Excerpt: Somehow, blowing things up never gets old—especially blowing up Nazis. Sixty-five years after the fall of the Third Reich, it’s still a gaming favorite. As the titular Saboteur, Irish mechanic turned French freedom-fighter Sean Devlin, you throw a wrench into the gears of the Nazi occupation in 1940... except this wrench is actually a wad of TNT that detonates in a spectacular fireball.
Pros: Fun with explosives; fast-paced action; black-and-white graphical filter.
Excerpt: The Saboteur is a strange, hodge-podge mongrel of a game. It's got the open world and vehicle-nabbing of the GTA series, the free-flow climbing of Assassin's Creed, and the sneaky kill-em-from-behind action of any stealth game released over the past decade. It's also got lots of third-person gunplay, the light/heavy/kick attack setup of a roaming beat-em-up, and a system wherein you can inspire people to rise up against the Nazis - a mechanic that feels very similar to...
Excerpt: Although The Saboteur impressed many at E3 last summer with its super-cool race car driver hero and stylish black and white art direction, the inevitable naysayers labeled it nothing more than a GTA clone. (Though at this point, why does anyone bother to say that anymore?) Made by the now-defunct Pandemic Studios—makers of Mercenaries I and II— The Saboteur leverages the mechanics of the Mercs titles in a stylish re-examination of Nazi-occupied World War II Paris.
Excerpt: It is unavoidable to talk about The Saboteur without making comparisons to it's influences. Influences that it makes no attempt to disguise: free-running from Assassins Creed, over-the-shoulder shooting from Gears of War, an open-world mission structure and countless other nods to Grand Theft Auto. Labouring over unflattering comparisons to industry heavyweights, or labelling The Saboteur a 'Jack of all trades' is necessary as a critic but missing the point as a gamer.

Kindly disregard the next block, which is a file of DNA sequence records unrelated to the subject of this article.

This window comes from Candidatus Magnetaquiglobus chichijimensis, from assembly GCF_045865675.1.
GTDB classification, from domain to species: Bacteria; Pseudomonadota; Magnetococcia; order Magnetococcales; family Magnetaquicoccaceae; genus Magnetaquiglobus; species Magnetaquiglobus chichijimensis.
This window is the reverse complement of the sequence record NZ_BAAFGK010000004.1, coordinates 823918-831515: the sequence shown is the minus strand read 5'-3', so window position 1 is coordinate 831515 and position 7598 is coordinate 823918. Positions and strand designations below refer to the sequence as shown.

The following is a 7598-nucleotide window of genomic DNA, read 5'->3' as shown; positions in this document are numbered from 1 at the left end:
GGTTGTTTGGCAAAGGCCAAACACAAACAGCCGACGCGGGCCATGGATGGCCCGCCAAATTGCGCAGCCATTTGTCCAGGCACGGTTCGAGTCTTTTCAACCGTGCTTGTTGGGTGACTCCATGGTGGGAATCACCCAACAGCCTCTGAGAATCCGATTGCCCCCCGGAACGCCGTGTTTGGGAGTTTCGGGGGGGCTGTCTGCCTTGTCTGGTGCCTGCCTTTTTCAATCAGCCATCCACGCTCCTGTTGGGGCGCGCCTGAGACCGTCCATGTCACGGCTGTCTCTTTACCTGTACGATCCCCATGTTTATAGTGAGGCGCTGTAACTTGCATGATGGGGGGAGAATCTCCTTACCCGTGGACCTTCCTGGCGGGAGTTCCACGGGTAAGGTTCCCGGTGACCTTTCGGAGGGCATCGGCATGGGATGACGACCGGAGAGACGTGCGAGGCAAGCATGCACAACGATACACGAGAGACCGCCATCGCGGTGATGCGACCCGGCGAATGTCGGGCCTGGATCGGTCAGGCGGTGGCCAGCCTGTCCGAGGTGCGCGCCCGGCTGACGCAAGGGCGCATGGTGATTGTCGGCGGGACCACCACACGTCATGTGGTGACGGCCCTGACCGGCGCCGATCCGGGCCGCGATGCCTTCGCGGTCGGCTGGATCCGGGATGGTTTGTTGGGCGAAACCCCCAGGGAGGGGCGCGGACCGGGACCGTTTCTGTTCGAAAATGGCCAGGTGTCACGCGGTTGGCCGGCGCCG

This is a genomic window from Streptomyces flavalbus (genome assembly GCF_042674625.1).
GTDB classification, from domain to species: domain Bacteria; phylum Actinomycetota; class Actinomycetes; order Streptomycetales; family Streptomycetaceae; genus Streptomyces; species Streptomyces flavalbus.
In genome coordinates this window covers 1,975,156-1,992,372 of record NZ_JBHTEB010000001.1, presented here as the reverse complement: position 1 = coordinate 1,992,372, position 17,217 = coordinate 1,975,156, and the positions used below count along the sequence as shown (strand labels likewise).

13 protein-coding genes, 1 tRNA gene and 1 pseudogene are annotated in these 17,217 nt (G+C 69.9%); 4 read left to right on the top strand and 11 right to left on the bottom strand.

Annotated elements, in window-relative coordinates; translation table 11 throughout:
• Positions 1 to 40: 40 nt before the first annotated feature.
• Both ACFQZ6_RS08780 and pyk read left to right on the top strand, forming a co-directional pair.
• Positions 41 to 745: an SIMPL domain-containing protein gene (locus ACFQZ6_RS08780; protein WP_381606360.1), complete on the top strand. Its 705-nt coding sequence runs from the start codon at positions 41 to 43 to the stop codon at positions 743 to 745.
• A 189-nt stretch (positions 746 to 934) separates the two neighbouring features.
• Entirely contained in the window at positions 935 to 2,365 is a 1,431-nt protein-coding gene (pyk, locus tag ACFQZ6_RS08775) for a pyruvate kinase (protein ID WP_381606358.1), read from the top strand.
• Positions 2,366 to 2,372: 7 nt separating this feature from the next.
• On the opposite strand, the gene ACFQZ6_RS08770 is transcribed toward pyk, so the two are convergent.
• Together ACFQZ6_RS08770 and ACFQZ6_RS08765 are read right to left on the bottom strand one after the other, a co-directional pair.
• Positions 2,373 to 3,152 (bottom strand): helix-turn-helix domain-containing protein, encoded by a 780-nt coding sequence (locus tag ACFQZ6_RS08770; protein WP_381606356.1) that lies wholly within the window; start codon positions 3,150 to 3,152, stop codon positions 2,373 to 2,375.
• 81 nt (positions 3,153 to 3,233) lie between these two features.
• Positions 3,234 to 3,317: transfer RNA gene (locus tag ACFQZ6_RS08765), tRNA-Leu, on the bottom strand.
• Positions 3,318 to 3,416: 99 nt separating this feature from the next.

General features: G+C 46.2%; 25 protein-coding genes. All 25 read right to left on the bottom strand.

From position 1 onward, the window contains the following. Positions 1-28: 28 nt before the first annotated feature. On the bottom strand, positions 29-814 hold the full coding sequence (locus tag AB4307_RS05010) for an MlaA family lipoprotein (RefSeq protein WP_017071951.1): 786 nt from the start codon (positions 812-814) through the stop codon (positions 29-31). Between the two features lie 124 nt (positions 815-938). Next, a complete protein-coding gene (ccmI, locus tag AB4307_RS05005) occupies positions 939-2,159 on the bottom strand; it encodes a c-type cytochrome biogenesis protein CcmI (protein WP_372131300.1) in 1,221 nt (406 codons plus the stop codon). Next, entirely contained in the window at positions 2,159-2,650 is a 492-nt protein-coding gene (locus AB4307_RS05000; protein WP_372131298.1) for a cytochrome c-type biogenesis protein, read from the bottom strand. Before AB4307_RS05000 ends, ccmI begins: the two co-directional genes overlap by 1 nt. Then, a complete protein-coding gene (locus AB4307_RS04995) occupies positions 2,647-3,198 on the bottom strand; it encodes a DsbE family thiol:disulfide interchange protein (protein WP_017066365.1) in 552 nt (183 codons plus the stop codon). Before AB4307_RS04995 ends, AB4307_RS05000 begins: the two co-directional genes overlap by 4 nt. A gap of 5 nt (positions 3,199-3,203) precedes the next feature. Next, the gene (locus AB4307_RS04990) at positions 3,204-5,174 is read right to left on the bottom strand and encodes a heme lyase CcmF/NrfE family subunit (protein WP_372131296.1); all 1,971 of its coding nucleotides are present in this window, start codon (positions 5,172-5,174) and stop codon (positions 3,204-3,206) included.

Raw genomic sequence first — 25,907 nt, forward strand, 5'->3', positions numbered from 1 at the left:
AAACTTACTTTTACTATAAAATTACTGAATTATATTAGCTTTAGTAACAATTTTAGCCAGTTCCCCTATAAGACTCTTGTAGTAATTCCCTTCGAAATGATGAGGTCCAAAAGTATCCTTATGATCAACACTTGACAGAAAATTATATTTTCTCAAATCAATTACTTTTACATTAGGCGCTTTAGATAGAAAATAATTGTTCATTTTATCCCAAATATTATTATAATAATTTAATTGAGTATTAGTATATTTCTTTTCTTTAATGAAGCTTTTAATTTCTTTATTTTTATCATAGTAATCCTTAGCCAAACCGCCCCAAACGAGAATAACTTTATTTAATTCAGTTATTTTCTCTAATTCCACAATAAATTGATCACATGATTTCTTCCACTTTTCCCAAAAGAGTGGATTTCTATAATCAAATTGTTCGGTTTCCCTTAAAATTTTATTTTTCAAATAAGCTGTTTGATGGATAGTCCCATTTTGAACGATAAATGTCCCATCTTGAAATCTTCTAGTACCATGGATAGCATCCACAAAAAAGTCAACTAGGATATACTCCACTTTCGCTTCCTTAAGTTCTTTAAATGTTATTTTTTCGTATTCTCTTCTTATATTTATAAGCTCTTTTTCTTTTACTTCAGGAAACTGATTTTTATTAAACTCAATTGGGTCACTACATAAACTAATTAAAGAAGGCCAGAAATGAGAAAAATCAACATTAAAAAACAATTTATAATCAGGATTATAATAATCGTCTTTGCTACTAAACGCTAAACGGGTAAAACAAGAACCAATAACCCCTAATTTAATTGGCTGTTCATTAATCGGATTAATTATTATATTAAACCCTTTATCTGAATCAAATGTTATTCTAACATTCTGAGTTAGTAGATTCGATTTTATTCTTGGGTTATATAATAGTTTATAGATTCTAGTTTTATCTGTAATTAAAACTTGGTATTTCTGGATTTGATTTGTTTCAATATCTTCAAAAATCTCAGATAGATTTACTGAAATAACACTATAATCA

Pros: Stylised graphics, Contrasting atmospheres, Jack of all trades
Cons: Master of none, Dodgy scripting, Unpolished product
Excerpt: In concept, Pandemic game’s The Saboteur is ambitious and exciting. An interesting and theatrical storyline teamed with artistically inspired visuals and an open WWII Paris to explore. Could this be the game that bridges the gap in the long running debate of games vs. art?
Excerpt: Pandemic brings some pulpy flavor to this open-world WWII game, but its stylish charm doesn't quite overcome the rough edges or the sense that its best tricks are borrowed from other, better games.
Excerpt: Pandemic Studios invites you to experience the ultimate open-world action/adventure -- as The Saboteur. Fight, climb, and race your way through a uniquely stylized version of Nazi-occupied France, and hunt down your sworn enemies who have taken everything from you. Enter the seedy underground world of a saboteur living in 1940s Paris, where the women are sexy, the missions are epic, and the revenge is satisfying.
Summary: For all its quirks, The Saboteur is a pretty fun open-world game. You might think that blowing up the same gun/tower/base over and over again would get a little dull, but somehow, even with the broken stealth mechanic (not broken… just needs tweaking), each passing Nazi patrol is begging to march over one of your remotely-detonated bombs. You just canÃ¢â‚¬â„¢t not blow them up.
Pros: Big (but not, big)Ã‚Â open-world gameplay, Over the top, explosive action (Sean Devlin is a bullet-sponge which helps), Graphics really pop, Nazi hunting AND full-frontal nudity in one game!
Cons: Climbing buildings is like going to the dentist, Stealth aspect is clunky and frustrating, Not much variety in mission/freeplay elements, Disappearing elements (characters) can ruin entire missions and force a restart